Homes are becoming smarter than ever, and arguably nowhere is that push more apparent than in the kitchen.
With Wi-Fi-enabled refrigerators and appliances that can text you alerts, companies like LG and GE are leading the charge into developing some seriously high-tech ways to cook.
One trend involves looking at the kitchen as the social hub of the home.
“The kitchen is really a multifunctional living space where people cook and socialize with friends,” Chris Bissig, manager of concept and brand development at GE Appliances, said to Business Insider. “Some of these technologies might let people share meals even if they’re not in the same place.”
As far as aesthetics, versatility is key in the kitchen of the future.
“Our vision is of a clean, white island top. You could place the pots and pans wherever they need to be placed,” Bissig said. “It’s minimal, simple, with lots of flexibility.”
We’ve rounded up some of the most compelling ideas we’ve seen for the kitchen of the future. While some products are available for purchase now, others could be a bit farther out.
“It’s hard to predict when all of this will be available,” Bissig said. “A lot of the technology is already out there, but it may not be together in a package.”
Scanomat's TopBrewer would be a sleek addition to any countertop. Though it may look like just another faucet, it can dispense a multitude of drinks, including freshly brewed coffee, espresso, and cappuccinos, as well as sparkling water, milk, and soda.
The TopBrewer is also easily controlled by your smartphone or tablet, meaning that you can quickly prepare your favourite customised drinks from another room in the house. Very quickly, in fact -- 15 seconds is all it takes to brew a cup of coffee.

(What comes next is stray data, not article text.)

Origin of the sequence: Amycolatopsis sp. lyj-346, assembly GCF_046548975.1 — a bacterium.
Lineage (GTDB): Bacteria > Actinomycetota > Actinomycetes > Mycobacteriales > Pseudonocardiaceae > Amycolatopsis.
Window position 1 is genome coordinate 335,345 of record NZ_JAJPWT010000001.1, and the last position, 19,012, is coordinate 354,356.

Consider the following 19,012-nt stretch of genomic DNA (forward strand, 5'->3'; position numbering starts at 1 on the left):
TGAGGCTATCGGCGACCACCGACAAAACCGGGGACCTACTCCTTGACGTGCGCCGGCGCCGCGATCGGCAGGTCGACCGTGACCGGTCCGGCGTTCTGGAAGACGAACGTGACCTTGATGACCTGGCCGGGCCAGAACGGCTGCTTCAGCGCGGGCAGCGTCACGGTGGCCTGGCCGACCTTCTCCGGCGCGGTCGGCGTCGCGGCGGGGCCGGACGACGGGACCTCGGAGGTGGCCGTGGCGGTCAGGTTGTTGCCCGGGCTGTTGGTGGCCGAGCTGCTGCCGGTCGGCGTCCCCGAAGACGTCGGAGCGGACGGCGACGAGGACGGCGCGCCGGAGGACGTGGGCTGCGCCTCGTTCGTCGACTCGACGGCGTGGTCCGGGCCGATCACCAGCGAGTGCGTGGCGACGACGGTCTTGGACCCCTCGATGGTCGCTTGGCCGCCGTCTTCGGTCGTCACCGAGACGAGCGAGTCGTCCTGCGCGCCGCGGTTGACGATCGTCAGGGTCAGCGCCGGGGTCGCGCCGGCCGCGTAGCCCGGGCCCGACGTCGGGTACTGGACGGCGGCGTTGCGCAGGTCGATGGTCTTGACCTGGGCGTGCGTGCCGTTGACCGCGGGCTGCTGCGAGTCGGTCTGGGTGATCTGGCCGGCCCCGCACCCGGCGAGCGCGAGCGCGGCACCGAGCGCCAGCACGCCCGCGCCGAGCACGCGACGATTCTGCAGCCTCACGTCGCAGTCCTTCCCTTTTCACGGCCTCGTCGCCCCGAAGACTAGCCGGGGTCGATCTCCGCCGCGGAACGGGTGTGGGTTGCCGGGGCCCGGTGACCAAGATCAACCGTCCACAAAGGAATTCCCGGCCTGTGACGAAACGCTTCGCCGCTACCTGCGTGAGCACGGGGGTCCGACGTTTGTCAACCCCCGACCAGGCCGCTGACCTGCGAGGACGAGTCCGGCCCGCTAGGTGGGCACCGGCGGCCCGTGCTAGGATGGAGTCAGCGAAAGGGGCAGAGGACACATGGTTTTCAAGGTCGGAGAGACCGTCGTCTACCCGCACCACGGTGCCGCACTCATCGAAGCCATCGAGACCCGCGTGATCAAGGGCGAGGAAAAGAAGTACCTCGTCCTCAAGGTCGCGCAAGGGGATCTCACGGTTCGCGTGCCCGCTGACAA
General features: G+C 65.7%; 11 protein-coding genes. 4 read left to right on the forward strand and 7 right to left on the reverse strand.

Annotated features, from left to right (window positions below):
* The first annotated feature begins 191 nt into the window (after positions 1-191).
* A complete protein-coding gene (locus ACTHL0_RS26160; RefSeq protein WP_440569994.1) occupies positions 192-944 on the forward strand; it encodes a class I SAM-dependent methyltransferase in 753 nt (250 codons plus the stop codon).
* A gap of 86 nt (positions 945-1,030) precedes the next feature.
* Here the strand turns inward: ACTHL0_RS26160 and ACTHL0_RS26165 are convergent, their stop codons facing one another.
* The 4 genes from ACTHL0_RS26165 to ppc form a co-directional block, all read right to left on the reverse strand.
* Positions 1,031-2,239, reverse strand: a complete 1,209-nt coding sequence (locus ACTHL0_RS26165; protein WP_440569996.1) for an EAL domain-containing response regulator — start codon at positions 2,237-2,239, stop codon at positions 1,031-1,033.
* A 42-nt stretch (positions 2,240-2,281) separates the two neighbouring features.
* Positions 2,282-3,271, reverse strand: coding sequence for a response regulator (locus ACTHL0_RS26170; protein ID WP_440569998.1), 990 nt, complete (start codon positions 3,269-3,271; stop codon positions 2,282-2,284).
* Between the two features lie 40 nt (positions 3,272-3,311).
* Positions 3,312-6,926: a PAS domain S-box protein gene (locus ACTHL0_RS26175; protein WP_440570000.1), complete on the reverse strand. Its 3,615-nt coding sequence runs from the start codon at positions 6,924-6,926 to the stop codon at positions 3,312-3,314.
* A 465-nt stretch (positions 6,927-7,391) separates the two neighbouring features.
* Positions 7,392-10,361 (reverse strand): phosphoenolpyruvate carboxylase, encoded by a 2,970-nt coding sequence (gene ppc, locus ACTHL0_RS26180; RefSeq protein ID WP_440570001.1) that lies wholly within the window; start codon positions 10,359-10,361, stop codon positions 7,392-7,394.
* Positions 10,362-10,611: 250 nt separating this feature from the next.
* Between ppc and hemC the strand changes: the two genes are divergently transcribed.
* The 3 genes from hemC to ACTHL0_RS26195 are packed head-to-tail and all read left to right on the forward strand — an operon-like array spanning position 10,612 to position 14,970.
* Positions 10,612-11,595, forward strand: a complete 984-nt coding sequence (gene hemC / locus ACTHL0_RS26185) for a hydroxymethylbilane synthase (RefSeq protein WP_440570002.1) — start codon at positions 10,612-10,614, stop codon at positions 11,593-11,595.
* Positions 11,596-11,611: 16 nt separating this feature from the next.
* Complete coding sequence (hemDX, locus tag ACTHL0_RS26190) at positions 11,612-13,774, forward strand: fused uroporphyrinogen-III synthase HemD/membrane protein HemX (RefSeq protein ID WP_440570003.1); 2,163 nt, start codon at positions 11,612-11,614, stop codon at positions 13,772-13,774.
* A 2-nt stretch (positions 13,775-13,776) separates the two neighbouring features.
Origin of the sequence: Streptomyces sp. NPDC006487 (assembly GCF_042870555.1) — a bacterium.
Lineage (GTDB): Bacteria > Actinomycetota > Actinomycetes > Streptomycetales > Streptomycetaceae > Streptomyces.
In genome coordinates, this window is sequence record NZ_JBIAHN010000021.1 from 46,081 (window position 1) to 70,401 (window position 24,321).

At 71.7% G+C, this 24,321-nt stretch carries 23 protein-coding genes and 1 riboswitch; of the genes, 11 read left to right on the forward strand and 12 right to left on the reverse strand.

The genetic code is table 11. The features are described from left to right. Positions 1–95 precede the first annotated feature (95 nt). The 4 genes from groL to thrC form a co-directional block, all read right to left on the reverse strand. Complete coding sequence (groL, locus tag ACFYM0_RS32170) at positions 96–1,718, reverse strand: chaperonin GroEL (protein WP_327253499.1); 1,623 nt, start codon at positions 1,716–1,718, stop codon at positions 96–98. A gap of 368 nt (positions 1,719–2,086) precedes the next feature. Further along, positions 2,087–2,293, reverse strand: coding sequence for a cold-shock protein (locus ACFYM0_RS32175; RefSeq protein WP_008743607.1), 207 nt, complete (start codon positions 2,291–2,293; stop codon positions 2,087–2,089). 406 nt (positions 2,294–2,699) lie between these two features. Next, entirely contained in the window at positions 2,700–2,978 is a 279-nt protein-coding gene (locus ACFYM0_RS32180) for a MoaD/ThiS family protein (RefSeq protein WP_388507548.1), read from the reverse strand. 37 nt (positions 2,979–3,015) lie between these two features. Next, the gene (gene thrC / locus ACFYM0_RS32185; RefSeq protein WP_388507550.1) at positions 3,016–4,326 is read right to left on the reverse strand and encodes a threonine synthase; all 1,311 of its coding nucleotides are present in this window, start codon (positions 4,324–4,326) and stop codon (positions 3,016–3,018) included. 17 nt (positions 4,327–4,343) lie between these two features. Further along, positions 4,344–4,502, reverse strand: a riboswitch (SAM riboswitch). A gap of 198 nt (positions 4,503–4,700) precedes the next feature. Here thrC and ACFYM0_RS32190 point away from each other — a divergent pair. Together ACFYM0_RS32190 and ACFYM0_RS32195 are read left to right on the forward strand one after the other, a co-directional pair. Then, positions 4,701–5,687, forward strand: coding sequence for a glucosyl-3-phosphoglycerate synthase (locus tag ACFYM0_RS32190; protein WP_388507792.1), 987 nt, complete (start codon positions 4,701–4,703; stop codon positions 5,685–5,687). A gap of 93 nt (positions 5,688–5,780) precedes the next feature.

The entire system costs about $US11,000.
This kitchen thermometer from iDevices uses Bluetooth to alert you when your food has reached its optimal temperature, making it easy to multitask while you're cooking.
Its two prongs will even let you cook two different meats at once, even if they're at different temperatures. The two-pronged version retails for $US80, while a miniature model with one probe costs just $US40.
GE's social cooking model could bring people from all over the world right into your kitchen.
The concept, part of the company's vision for the home of 2025, imagines a technology that could project images of friends, family members, or even professional chefs. High-tech sensors and voice and facial recognition could potentially create a virtual cooking tutorial to help you out as you cook.
This concept design, which Whirlpool introduced at CES in January, involves an interactive cookspace suited for both Internet browsing and cooking.
If it were to become a reality, you could, for example, look up a recipe on Pinterest, push a button to activate the stove, then post a picture of the results on Facebook -- all on the same surface.
Nutrima, a concept product in Electrolux's design lab, involves a sensor that could measure a food item's freshness and nutritional content.
There's a social component to the device that allows users to share which restaurants and stores offer the highest quality food. The silicon tablet is even flexible enough to roll up and take with you.
The newest product in Belkin's line of smart products, this Crock-Pot is perfect for forgetful people or those who don't like keeping appliances on while they're away. Using the WeMo app allows users to power the slow cooker on and off or adjust the cooking time and temperature from anywhere.
It retails for $US129.99 and is available for purchase this spring.
As part of their vision for the home of 2025, GE introduced this high-tech faucet that could dispense filtered, carbonated, or iced water, in addition to vitamins and custom beverages.
The smart faucet concept also includes a built-in sensor that could tell you exactly how hydrated you are just by placing your finger on a button.
GE is simplifying the dish-washing process in their home of 2025 by moving the cleaning equipment right into the sink. Their concept dishwasher could clean small loads in just five minutes, and you wouldn't have to be constantly bending down to load and unload.
As an added bonus, built-in sensors could alert you when there's chemicals or bacteria in your produce, so you'd know just how long you should be washing them.
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